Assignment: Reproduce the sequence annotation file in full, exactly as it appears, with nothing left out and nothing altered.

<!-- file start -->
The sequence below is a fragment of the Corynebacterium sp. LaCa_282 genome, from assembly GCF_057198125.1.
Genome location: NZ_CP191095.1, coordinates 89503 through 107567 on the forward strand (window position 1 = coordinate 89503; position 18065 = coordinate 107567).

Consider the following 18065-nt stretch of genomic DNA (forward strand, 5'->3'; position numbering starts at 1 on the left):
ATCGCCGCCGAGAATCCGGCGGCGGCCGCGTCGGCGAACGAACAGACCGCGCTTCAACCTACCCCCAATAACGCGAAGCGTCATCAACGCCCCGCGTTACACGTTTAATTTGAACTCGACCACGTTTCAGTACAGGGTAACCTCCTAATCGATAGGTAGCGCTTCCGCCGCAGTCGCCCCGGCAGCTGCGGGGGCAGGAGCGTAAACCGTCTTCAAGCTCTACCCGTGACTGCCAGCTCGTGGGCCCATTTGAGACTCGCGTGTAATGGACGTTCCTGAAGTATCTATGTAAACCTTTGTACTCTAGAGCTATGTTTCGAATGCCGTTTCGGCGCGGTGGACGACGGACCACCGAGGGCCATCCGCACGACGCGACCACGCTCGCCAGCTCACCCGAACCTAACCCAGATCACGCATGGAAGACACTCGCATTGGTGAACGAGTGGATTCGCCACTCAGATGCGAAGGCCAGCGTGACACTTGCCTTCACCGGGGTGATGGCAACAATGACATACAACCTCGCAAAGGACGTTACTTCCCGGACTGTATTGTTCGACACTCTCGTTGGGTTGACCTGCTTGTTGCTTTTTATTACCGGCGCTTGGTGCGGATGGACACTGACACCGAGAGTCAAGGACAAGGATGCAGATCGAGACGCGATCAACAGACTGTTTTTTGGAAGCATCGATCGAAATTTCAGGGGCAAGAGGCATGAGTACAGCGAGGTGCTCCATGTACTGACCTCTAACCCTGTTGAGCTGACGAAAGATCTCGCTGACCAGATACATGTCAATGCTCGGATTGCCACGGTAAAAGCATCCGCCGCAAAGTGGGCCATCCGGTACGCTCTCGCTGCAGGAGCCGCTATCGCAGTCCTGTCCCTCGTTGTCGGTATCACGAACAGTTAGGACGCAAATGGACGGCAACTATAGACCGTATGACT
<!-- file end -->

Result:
The sequence below is a fragment of the Corynebacterium sp. LaCa_282 genome, from assembly GCF_057198125.1.
Genome location: NZ_CP191095.1, coordinates 89503 through 107567 on the forward strand (window position 1 = coordinate 89503; position 18065 = coordinate 107567).

Consider the following 18065-nt stretch of genomic DNA (forward strand, 5'->3'; position numbering starts at 1 on the left):
ATCGCCGCCGAGAATCCGGCGGCGGCCGCGTCGGCGAACGAACAGACCGCGCTTCAACCTACCCCCAATAACGCGAAGCGTCATCAACGCCCCGCGTTACACGTTTAATTTGAACTCGACCACGTTTCAGTACAGGGTAACCTCCTAATCGATAGGTAGCGCTTCCGCCGCAGTCGCCCCGGCAGCTGCGGGGGCAGGAGCGTAAACCGTCTTCAAGCTCTACCCGTGACTGCCAGCTCGTGGGCCCATTTGAGACTCGCGTGTAATGGACGTTCCTGAAGTATCTATGTAAACCTTTGTACTCTAGAGCTATGTTTCGAATGCCGTTTCGGCGCGGTGGACGACGGACCACCGAGGGCCATCCGCACGACGCGACCACGCTCGCCAGCTCACCCGAACCTAACCCAGATCACGCATGGAAGACACTCGCATTGGTGAACGAGTGGATTCGCCACTCAGATGCGAAGGCCAGCGTGACACTTGCCTTCACCGGGGTGATGGCAACAATGACATACAACCTCGCAAAGGACGTTACTTCCCGGACTGTATTGTTCGACACTCTCGTTGGGTTGACCTGCTTGTTGCTTTTTATTACCGGCGCTTGGTGCGGATGGACACTGACACCGAGAGTCAAGGACAAGGATGCAGATCGAGACGCGATCAACAGACTGTTTTTTGGAAGCATCGATCGAAATTTCAGGGGCAAGAGGCATGAGTACAGCGAGGTGCTCCATGTACTGACCTCTAACCCTGTTGAGCTGACGAAAGATCTCGCTGACCAGATACATGTCAATGCTCGGATTGCCACGGTAAAAGCATCCGCCGCAAAGTGGGCCATCCGGTACGCTCTCGCTGCAGGAGCCGCTATCGCAGTCCTGTCCCTCGTTGTCGGTATCACGAACAGTTAGGACGCAAATGGACGGCAACTATAGACCGTATGACT